What Is Glass?
Glass is a manmade material that is hard when finished. Source materials for making most types of glassware are silica, limestone, and soda ash. These are melted together in a special furnace at very high temperatures of about 1,600 Celsius (2,900 Fahrenheit). The mixture is then gradually cooled to achieve a hard state.
Where was Glass Invented?
First human-made glass we know of comes from the area of Mesopotamia and Ancient Egypt and was crafted in the 3rd millennium BCE. The oldest objects which survived to our days are glass beads. Scientists think that those were most likely accidentally created while making faience or metals.
What is Glass Made Of?
Glass is made from simple ingredients easily found in nature: sand (silica), crushed limestone, and soda ash (sodium carbonate, similar to baking soda). When glass was first made, ancient artisans obtained soda ash by burning wood and plants and using the ashes.
How Is Glass Made?
Since ancient times people have used multiple methods to make glassware. All of them included heating the main source ingredients, sand, soda, and limestone to very high temperatures. The earliest methods were melting in kilns and core-forming.
As glass masters turned to crafting decorative objects, new methods of glass-making were developed. In the 4th century BCE Syrians made glass using mold-shaping. Then Romans made it the cornerstone of their glassmaking industry in the 1st century CE. They created molds of various shapes with reliefs on the sides and blew glass into the mold to give it the predetermined shape and design.
Famous Italian Glass in Venice
Italian Glass started its history in ancient Rome, where the glass industry was split into glass-making and glass-forming. The former was creating chunks of glass in kilns from raw materials. The latter used these premade chunks to create objects by reheating them to achieve a malleable state.
Mold-blowing learned from the ancient Greeks was used by Romans early on in the 1st century CE, and later more complicated techniques were perfected, such as millefiori or murrina (mosaic glass).
The next stage of glass-making in Italy started after the fall of the Roman Empire in the Venetian Lagoon. Venetian Republic was created in the 8th century CE after refugees from the Roman Empire banded together and created a strong fishing and salt-trading community.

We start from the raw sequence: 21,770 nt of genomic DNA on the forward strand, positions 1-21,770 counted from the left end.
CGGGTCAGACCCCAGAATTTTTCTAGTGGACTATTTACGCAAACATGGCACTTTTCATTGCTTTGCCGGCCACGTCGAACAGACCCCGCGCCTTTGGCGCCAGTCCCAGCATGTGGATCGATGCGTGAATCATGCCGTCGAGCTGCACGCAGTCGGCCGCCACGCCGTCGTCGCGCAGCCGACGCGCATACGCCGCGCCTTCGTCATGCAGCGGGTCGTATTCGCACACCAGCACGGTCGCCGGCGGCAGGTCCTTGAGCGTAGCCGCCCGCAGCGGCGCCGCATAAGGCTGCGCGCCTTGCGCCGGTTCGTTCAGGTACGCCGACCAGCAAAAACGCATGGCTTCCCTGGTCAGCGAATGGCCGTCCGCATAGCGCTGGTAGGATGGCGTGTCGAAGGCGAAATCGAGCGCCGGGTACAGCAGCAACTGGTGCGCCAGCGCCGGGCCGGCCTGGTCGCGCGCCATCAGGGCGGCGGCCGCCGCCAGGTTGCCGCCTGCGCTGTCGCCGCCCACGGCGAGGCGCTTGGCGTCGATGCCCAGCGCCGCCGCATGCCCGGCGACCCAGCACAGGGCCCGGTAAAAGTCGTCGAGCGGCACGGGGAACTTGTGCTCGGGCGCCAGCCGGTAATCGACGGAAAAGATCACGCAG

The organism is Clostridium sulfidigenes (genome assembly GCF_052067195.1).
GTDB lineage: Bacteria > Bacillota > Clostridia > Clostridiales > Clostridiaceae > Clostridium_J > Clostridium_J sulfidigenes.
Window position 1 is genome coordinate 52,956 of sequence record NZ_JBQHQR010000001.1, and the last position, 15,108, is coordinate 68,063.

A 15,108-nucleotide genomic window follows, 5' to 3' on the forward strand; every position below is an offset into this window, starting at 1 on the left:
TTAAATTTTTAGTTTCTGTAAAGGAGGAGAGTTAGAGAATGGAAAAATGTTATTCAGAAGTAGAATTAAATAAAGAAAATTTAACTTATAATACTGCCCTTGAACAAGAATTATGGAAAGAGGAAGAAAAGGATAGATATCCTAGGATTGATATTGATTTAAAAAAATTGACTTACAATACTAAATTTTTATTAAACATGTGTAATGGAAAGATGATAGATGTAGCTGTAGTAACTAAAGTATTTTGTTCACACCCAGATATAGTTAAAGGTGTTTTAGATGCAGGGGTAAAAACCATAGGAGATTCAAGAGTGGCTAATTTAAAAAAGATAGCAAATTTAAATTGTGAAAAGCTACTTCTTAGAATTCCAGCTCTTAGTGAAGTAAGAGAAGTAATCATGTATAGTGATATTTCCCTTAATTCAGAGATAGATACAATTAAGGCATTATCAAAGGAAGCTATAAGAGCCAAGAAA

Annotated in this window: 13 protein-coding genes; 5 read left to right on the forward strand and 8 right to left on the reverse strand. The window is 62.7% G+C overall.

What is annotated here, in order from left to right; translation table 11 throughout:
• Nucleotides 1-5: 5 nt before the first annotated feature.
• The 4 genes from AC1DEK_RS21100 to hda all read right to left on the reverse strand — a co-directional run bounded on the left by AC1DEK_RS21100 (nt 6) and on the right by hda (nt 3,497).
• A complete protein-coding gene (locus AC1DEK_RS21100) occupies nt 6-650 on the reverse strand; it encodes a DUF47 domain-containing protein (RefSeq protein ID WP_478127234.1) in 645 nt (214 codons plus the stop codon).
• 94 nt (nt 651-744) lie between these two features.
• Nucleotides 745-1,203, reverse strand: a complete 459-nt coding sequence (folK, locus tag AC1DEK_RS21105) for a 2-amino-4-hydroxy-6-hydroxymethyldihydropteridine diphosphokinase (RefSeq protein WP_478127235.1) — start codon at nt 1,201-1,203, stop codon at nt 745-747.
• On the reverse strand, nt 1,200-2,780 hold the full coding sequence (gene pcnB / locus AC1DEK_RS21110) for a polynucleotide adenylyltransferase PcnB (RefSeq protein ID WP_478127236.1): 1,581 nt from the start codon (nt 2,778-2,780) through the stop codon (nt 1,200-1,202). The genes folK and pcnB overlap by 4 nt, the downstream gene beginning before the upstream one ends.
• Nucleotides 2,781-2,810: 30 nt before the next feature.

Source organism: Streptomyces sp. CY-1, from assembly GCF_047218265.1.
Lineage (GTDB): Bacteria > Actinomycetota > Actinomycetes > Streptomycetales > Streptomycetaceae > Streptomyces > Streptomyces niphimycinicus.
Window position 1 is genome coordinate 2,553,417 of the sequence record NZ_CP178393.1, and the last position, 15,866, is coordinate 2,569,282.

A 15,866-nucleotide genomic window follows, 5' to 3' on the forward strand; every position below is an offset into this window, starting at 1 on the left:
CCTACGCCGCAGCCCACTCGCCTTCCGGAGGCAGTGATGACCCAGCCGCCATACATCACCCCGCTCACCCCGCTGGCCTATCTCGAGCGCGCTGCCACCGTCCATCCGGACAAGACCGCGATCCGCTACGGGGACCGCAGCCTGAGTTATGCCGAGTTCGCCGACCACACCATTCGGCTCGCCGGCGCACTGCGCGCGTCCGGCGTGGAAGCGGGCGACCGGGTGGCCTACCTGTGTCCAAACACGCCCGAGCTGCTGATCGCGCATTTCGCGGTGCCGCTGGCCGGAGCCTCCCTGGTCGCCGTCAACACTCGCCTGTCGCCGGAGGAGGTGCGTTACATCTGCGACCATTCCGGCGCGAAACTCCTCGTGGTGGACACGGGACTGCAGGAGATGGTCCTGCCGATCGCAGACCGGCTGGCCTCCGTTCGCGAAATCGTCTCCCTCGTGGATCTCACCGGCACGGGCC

The first glass furnace discovered in the area also dates from that time. The historians agree that some of the refugees must have brought with them advanced glass-making skills because glassware was an important product in the Roman economy, and they put those skills to use in their new home.
The official history of Murano Glass – the most famous Italian Glass – starts in 1292 when the Venetian government issued a decree that all glassworks in Venice had to relocate to the Island of Murano in the Venetian Lagoon.
This created a unique situation where the concentration of skills and talent on a small island led to the rapid development of glassmaking techniques and the evolution of the craft. During the Renaissance interest in decorative glassware heightened and glass blowing on Murano island turned into a large and profitable industry, which survives to this day.
Italian Glass Manufacturers
The Italian Glass industry includes both mass-produced and hand-made glass. Italian hand-made glass crafted on Murano Island is the most famous art glass in the world. Therefore, the most prominent Italian glass manufacturers hail from Murano and include Barovier, Fratelli Toso, Salviati, Radi, and many others.
Angelo Barovier is known for discovering the secret to creation of transparent glass in the 15th century, which allowed for creation of mirrors, chandeliers, and more.
Fratelli Toso company was formed soon after the fall of Venice to Napoleon and helped sustain Italian glass-making in that difficult period. In 1864 they created a large Murano Glass chandelier for the Murano Glass Museum. They also rediscovered Millefiori glass and crafted many artistic Millefiori pieces.
Salviati was a lawyer by trade who decided to bring luster back into Murano glass-making. He opened glassworks in Venice and hired top artisans to craft glass mosaics. The aim was to restore darkened and dull ancient glass mosaics used inside San Marco Basilica.
This project was a raging success, which brought Venetian glass-making back into the limelight. Salviati’s company participated in the 1862 World Fair in London and commissions soon came in from Westminster Cathedral, Paris Opera, and other world-famous buildings.